The Supreme Court of British Columbia has refused an application for an interlocutory injunction from West Moberly First Nations and Roland Wilson seeking an order to prohibit the British Columbia Hydro and Power Authority (BC Hydro) from continuing with certain work on the 1,100-MW Site C hydroelectric project.
Site C is currently under construction on the Peace River in northeast British Columbia. The project is expected to cost $8.2 billion and be completed in 2024. It will feature an earthfill dam 60 m tall and 1,050 m long and a powerhouse with six Francis turbine-generator units.
The application alleges that the project infringes West Moberly’s rights under Treaty 8 as protected by s. 35 of the Constitution Act, 1982. West Moberly sought a permanent injunction to prohibit BC Hydro from continuing with or completing construction of the project and to prevent the federal and provincial governments from issuing further permits allowing for its construction, completion or operation.
BC Hydro and Her Majesty the Queen in Right of the Province of British Columbia opposed the application, saying the claim is without merit, that there is no risk of irreparable harm if no injunction is granted, and that the balance of convenience lies against granting an injunction.
The Attorney General of Canada opposed the relief sought in the action but took no position on the application.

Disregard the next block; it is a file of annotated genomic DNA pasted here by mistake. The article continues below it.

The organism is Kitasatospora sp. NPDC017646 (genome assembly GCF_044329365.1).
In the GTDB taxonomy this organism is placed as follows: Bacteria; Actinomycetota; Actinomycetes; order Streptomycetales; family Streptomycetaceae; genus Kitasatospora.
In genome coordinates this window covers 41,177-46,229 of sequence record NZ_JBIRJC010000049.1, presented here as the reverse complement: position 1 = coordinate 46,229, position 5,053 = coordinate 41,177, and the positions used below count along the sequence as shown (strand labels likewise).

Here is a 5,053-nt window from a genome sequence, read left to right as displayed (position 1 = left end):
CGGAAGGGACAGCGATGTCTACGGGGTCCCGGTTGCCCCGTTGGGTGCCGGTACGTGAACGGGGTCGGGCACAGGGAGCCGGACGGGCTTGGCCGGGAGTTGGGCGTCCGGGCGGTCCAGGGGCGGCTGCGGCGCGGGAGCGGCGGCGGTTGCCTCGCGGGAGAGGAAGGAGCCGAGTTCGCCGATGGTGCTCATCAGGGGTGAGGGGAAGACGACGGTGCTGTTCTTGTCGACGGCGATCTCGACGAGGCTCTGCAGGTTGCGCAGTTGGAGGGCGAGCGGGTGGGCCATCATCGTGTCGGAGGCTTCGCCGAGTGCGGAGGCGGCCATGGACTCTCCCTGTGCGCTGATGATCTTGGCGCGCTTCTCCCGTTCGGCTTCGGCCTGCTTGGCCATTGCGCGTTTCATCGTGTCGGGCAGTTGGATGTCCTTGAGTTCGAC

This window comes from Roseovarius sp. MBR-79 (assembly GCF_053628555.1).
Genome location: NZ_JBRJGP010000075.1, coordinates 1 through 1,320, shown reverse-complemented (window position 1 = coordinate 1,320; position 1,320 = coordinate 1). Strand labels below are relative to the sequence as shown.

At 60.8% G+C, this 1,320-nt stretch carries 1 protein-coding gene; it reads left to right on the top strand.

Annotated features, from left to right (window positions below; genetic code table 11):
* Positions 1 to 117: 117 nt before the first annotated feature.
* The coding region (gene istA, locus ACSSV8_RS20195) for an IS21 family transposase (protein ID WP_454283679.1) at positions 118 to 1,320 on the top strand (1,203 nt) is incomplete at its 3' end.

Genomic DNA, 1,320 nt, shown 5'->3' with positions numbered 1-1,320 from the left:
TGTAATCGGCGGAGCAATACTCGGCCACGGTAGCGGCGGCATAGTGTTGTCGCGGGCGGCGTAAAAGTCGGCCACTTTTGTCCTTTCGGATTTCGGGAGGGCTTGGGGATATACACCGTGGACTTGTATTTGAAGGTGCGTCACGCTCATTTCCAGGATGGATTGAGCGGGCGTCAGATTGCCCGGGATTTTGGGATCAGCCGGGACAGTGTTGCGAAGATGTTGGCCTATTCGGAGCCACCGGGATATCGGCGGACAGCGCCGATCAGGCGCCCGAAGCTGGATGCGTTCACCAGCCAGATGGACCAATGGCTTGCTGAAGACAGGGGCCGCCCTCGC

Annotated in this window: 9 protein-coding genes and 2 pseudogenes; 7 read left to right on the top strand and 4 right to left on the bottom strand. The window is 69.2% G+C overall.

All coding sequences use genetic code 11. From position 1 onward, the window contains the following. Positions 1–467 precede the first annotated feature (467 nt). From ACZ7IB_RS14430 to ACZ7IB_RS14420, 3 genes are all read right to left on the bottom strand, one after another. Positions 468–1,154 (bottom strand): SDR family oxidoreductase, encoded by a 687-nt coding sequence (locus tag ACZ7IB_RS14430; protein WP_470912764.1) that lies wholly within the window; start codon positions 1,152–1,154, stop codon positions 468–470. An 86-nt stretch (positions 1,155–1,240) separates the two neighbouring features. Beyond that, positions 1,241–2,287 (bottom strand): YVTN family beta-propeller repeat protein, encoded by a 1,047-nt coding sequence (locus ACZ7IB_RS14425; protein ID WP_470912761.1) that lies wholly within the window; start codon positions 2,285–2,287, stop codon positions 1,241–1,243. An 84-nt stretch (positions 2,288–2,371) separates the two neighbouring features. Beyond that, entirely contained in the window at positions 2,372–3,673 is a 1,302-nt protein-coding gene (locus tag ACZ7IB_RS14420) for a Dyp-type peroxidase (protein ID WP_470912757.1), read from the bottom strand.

The Honourable Mr. Justice Milman, the presiding judge, said in his decision: “I have concluded that the proposed injunction … would be prohibitive as opposed to a mandatory order. I have also found that West Moberly has raised a serious question to be tried and that there is a risk that it will suffer irreparable harm if an injunction is not granted. Nevertheless, I have concluded that the balance of convenience lies against granting either form of the injunction sought.” Reasons cited were:
West Moberly’s chances of ultimately succeeding … and halting the project permanently are not strong
The proposed injunction would be likely to cause significant and irreparable harm to BC Hydro, its ratepayers and other stakeholders in the project, including other First Nations, and that harm outweighs the risk of harm to West Moberly flowing from not granting an injunction
The application was brought relatively late in the life of the project, significantly compounding the harm an injunction would cause
Justice Milman said a trial should be scheduled so that a judgment will be forthcoming in advance of reservoir inundation, when the most significant component of the alleged harm to West Moberly’s treaty rights will take place. “I am directing the parties to agree upon a schedule leading to trial that would see the trial conclude by no later than mid-2023,” he ordered. “To that end, I am also directing the parties to set down a case-management conference before me prior to the end of 2018 or in early 2019 to formalise such a schedule or have it set for them if they are unable to agree on one.”